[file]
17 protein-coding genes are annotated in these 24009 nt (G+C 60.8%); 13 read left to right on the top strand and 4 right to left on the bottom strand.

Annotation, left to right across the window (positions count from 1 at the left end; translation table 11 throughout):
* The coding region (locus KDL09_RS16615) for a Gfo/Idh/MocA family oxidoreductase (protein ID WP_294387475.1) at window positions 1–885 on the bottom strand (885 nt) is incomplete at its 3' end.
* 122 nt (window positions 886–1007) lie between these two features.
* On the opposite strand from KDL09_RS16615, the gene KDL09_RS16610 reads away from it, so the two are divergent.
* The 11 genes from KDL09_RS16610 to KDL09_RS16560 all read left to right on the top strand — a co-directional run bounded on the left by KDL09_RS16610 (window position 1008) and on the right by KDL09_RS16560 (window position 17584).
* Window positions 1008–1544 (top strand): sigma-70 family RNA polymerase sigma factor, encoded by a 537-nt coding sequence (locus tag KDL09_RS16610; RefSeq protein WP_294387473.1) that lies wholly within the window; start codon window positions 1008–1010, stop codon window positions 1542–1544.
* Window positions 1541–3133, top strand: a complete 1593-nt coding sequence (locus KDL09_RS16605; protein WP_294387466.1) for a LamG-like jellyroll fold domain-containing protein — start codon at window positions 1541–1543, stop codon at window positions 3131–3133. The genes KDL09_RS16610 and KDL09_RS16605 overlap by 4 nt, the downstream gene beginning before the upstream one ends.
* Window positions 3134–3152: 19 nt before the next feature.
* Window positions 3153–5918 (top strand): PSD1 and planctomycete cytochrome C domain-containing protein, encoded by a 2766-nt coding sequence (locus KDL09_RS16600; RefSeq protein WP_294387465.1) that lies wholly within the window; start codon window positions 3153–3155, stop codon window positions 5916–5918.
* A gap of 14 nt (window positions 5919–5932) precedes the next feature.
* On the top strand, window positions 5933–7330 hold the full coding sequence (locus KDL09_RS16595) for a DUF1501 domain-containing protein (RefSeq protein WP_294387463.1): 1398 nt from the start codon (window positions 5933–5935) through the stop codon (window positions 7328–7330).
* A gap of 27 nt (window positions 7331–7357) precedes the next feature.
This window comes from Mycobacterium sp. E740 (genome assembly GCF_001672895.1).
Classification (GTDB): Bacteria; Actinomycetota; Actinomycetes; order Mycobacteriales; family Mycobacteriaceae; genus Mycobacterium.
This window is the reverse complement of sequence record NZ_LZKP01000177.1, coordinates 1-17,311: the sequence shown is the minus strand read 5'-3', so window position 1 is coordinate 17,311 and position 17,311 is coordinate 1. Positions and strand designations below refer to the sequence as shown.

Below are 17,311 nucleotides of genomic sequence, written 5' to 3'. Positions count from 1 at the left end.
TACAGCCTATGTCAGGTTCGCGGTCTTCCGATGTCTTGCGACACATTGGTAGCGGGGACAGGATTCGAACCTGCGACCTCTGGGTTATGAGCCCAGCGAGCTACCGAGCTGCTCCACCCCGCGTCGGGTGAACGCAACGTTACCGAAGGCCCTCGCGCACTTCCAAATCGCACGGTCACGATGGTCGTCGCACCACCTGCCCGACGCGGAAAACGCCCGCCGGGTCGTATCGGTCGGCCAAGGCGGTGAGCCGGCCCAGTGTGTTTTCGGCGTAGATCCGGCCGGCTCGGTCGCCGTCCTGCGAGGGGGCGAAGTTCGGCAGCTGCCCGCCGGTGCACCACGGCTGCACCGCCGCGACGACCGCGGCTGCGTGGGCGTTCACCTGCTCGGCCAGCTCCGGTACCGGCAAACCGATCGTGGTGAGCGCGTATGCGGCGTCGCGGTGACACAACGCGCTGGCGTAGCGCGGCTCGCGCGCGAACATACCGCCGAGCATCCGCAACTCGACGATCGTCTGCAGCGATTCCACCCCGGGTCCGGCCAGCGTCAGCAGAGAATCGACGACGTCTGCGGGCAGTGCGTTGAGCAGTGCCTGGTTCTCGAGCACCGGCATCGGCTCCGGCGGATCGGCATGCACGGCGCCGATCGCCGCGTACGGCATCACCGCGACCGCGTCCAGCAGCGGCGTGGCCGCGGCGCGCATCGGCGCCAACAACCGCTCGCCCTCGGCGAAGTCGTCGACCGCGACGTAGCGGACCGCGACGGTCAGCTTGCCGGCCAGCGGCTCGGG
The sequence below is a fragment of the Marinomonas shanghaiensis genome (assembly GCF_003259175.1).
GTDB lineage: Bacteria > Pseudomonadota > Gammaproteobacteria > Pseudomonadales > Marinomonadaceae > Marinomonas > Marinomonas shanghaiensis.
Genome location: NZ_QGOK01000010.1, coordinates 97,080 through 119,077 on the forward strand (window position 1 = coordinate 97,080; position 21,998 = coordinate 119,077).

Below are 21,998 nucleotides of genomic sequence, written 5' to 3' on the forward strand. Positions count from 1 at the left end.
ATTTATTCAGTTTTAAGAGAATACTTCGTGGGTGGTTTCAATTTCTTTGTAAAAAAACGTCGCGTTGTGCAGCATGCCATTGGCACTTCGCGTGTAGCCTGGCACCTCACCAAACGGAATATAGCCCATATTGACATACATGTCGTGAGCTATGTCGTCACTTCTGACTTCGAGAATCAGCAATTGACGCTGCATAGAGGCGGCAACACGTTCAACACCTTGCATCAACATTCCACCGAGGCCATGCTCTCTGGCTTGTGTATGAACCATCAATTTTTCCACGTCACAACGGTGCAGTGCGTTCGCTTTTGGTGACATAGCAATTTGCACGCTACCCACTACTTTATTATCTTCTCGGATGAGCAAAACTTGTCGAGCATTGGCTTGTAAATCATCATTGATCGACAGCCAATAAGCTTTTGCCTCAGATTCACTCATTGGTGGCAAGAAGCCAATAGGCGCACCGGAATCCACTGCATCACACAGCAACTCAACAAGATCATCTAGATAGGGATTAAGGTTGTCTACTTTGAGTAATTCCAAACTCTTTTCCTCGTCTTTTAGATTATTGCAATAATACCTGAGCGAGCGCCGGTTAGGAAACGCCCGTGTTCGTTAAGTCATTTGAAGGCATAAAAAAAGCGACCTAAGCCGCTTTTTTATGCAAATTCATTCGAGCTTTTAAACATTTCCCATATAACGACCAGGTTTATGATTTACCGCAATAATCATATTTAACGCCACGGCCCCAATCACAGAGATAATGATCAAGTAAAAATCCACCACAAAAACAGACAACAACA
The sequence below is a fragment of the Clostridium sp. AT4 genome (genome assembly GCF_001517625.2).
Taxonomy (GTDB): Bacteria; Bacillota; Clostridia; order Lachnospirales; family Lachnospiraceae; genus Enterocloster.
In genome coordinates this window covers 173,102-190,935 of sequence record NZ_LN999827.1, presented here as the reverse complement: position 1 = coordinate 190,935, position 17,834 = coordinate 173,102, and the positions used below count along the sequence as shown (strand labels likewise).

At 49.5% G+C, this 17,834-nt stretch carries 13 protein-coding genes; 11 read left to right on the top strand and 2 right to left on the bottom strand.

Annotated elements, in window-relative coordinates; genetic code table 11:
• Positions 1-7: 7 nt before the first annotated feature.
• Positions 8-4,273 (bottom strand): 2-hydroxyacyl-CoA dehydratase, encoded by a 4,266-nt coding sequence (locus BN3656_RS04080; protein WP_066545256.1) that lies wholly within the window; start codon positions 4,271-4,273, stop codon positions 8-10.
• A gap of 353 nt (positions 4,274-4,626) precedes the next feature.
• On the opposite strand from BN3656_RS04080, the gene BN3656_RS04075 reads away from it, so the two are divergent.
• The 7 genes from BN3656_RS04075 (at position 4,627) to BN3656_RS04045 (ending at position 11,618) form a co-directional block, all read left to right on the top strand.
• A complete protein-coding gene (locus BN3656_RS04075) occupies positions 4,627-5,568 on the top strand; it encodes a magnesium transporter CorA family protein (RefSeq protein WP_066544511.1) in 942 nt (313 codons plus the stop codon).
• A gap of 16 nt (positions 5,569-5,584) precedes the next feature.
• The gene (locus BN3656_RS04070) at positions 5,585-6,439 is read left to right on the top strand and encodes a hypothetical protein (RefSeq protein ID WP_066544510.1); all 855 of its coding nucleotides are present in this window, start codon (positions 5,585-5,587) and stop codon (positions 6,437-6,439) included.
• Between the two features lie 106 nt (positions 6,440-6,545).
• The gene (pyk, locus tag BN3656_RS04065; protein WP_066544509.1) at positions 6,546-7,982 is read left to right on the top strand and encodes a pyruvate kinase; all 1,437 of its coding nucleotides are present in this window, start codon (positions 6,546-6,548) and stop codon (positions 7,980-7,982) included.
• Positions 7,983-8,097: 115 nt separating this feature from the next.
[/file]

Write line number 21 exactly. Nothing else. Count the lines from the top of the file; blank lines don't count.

Genome location: NZ_QGOK01000010.1, coordinates 97,080 through 119,077 on the forward strand (window position 1 = coordinate 97,080; position 21,998 = coordinate 119,077).